10 NOVEMBER 2001, Page 76

The sensuous curves of Persia

Parviz Radji

THE SPLENDOUR OF IRAN edited by Nasrollah Pourjavady Booth-Clihhoni, £350, 3 volumes, pp. 1680, ISBN 1861540116 he Pahlavi monarchy which the ayatollahs toppled in 1979 possessed an insatiable appetite for self-publicity. It displayed an ardent wish not only to flaunt the innumerable, and often genuine, achievements of the dynasty, but also to forge a subtle psychological link with Trans historic grandeur in general, and its pre-Islamic heritage in particular. Of the many glossy publications that appeared during the late Shah's reign, The Bridge of Turquoise and

Elements of Destiny by the Canadian photographer Roloff Beny would have made worthy additions to the most elegant of coffee tables. Now, we have The Splendour of Iran, the only publication of the genre to appear under the auspices of the Islamic republic, and claiming to be 'the first comprehensive study of Persian culture since the 1930s, presented through the words and eyes of Iran's most respected scholars and photographers'.

The scope of the coverage, both artistic and historic, is massive. The first of the three volumes deals with Iran's ancient heritage, indicating that the regime's nervous ideological debate as to whether or not to include Iran's pre-Islamic civilisation has been won on the side of sanity. We marvel at the headless, elaborate bronze figure of Queen Napirasu (page 117) and move from the Elamite ziggurat at Susa to the bas-reliefs which embellish the Persepolis throne of Darius; from Zoroastrian and Achaemenid Persia to the empire's collapse with the onset of the Arab invasion, only to witness yet another efflorescence of artistic creativity whose originality, grace and beauty endure to this day. Architecture, calligraphy, Koranic illuminations, lacquer work, carpet-making, painting, pottery and jewellery all combine to produce in these volumes what amounts to

an anthology of Iran's visual arts. The picture that ultimately emerges from 'beneath the shapeless black chador of Iran' is of 'the sensuous curves of Persia'.

Books of this nature are ultimately about the quality and originality of their pictures. Here, the photographer-in-chief, one J. Ghazbanpour, has produced photographs that, while often stunning, are not uniformly so. I thought the pictures of Persepolis disappointing, both in their quality and the choice of the camera angles. Nor, apart from a nondescript photograph on page 108 of the second volume, did I see any coverage of the shrine of Imam Reza in Mash'had. Intending this holiest of Iran's mausoleums to 'shine like a jewel' from the surrounding approaches, the late Shah had ordered the demolition of the featureless ambient buildings, a decision that aroused fierce clerical opposition at the time but gained their subsequent approbation. An aerial view of the shrine as it now stands would have been most welcome.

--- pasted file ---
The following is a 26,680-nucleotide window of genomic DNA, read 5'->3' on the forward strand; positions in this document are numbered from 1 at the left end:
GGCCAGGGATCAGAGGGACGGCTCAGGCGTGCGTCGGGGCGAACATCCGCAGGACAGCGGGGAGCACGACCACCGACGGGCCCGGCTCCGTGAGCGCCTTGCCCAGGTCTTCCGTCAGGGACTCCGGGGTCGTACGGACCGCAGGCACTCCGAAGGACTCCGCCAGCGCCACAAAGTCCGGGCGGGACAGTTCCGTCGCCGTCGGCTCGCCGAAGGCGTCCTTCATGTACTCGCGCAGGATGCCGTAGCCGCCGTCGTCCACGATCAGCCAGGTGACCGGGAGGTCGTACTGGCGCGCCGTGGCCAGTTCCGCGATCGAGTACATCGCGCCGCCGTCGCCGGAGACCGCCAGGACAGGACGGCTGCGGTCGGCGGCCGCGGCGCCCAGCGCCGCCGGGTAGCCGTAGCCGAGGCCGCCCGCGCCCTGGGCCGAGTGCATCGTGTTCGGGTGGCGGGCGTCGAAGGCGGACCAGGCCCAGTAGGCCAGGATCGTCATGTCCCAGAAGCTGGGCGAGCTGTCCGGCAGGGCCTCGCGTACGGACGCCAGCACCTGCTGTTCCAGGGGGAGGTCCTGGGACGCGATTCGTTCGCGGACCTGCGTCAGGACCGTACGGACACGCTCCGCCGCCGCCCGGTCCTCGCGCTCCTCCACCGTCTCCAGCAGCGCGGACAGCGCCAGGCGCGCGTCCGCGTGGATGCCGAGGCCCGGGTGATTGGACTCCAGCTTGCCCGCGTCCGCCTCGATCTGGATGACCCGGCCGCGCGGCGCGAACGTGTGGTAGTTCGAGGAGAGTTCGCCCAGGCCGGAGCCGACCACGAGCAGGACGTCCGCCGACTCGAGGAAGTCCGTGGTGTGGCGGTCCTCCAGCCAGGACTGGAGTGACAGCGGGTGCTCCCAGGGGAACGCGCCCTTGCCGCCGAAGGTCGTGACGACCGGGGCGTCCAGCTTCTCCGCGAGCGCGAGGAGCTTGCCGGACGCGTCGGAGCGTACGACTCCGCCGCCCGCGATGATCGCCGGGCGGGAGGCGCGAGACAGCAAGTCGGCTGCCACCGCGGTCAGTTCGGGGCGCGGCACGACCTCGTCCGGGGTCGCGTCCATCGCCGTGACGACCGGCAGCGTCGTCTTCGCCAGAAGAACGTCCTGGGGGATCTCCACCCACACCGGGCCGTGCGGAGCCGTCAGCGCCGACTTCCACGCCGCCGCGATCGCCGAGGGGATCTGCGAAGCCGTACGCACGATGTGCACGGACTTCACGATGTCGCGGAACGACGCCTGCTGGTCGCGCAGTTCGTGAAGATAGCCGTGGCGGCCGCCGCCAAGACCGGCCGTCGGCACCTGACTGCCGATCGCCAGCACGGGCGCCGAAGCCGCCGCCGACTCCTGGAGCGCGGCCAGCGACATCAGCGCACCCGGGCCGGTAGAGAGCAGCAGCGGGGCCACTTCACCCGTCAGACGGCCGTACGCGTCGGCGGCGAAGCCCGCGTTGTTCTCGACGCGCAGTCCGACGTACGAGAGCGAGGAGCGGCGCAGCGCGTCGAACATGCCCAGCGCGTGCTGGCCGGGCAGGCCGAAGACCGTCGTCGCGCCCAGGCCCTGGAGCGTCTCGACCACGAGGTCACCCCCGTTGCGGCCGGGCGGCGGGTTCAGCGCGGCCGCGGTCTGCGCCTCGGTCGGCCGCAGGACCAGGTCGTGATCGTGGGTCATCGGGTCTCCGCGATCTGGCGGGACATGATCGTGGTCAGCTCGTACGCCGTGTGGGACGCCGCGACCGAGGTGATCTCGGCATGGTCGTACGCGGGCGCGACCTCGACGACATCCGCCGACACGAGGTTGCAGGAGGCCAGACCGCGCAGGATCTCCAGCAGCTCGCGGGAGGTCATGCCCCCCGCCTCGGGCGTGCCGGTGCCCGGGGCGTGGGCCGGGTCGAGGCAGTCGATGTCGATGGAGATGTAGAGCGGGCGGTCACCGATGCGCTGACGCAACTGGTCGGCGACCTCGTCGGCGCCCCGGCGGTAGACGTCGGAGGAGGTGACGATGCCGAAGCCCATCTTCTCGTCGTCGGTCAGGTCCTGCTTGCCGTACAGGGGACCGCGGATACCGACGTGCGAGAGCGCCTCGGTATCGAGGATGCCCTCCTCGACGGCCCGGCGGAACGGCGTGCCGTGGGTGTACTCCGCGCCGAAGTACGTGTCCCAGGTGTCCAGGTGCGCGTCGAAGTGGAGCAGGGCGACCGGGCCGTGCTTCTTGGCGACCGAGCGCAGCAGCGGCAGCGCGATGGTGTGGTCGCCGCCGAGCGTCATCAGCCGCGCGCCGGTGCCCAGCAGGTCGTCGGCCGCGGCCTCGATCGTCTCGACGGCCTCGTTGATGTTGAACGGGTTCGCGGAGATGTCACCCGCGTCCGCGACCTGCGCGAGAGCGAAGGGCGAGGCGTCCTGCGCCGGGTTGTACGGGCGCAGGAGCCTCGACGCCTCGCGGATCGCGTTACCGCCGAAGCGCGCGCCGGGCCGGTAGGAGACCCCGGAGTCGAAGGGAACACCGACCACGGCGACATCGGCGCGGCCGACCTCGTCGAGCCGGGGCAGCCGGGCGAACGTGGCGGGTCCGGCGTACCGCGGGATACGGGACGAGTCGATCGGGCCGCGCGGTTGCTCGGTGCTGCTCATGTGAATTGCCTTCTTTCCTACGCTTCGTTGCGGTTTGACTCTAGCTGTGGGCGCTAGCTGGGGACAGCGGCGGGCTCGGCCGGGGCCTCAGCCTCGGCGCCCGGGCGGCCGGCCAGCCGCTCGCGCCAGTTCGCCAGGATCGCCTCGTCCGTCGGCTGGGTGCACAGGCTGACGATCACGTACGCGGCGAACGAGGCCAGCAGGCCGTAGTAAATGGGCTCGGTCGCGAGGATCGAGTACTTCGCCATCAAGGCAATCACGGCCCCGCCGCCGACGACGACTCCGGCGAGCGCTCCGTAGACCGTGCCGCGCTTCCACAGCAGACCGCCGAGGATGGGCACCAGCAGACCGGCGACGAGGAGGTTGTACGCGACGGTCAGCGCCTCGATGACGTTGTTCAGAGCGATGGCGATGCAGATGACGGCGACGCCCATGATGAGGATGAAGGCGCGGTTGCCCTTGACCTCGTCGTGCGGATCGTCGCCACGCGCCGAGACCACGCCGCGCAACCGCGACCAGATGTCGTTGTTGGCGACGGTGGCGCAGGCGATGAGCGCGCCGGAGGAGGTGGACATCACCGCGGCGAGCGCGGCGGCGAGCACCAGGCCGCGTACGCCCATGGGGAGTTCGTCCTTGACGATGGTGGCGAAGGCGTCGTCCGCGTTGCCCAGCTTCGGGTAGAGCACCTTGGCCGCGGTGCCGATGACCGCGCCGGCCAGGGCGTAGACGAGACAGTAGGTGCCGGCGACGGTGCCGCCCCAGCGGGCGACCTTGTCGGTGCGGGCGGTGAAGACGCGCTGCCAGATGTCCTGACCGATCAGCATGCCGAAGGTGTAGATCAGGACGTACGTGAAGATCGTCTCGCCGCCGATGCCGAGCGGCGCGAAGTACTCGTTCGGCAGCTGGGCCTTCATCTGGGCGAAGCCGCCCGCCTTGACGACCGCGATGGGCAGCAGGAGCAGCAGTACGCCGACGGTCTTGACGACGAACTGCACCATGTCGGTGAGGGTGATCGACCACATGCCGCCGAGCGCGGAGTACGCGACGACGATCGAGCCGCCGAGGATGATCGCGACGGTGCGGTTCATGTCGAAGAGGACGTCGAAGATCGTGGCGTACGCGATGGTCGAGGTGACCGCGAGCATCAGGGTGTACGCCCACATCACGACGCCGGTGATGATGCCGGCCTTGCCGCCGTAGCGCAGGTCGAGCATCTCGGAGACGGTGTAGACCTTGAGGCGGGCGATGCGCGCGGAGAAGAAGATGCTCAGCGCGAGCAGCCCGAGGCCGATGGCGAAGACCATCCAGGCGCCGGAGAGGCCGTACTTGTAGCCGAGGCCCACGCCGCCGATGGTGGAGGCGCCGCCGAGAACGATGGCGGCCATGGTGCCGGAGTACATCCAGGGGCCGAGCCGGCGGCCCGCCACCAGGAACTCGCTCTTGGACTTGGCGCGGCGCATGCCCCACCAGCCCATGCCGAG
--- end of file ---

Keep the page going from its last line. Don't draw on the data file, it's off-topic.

Persian artistic expression, while much influenced by the many warring hordes that occupied Iran at different times, has always remained faithful to one central theme, namely a preference for the ideal over the real, for stylised perfection over the imperfections of reality. The domes of the Safavid mosque bring the heavens down to earth; their shape is copied from the vault of heaven, their colour from the azure sky. Similarly, Qajar oil paintings (page 114) portray the hero-king as the ideal of masculine perfection: a manly beard, strong arms and chest and a thin waist.

One hugely helpful feature of these volumes is the number of well-designed maps and charts, depicting the longevity of the various dynasties as well as the changing geographical dimensions of Iran as its political fortunes fluctuate. The paper quality is superb, the texts informed and yet accessible.

Amongst the many distinguished contributors, I saw the name of my old friend Professor Peter Avery of King's College, Cambridge, munificent as always in his praise of the Persian language: Persian is one of the most sophisticated, highly developed languages in the world. It says a great deal for the Iranians' tenacious retention of this precious gift that it has changed less since the tenth century AD than English has since the time of Shakespeare. It remains one of the most attractive and effective means of communication to grace humankind.

The Splendour of Iran, as the blurb reminds us, 'offers an unrivalled and vibrant sense of the country, its art and its people'.

I was dismayed, but not surprised, to learn that after the events of 11 September, many American distributors of the book cancelled their orders. A pity, as I would have thought a greater rather than a lesser understanding of different cultures would have been a force for the good.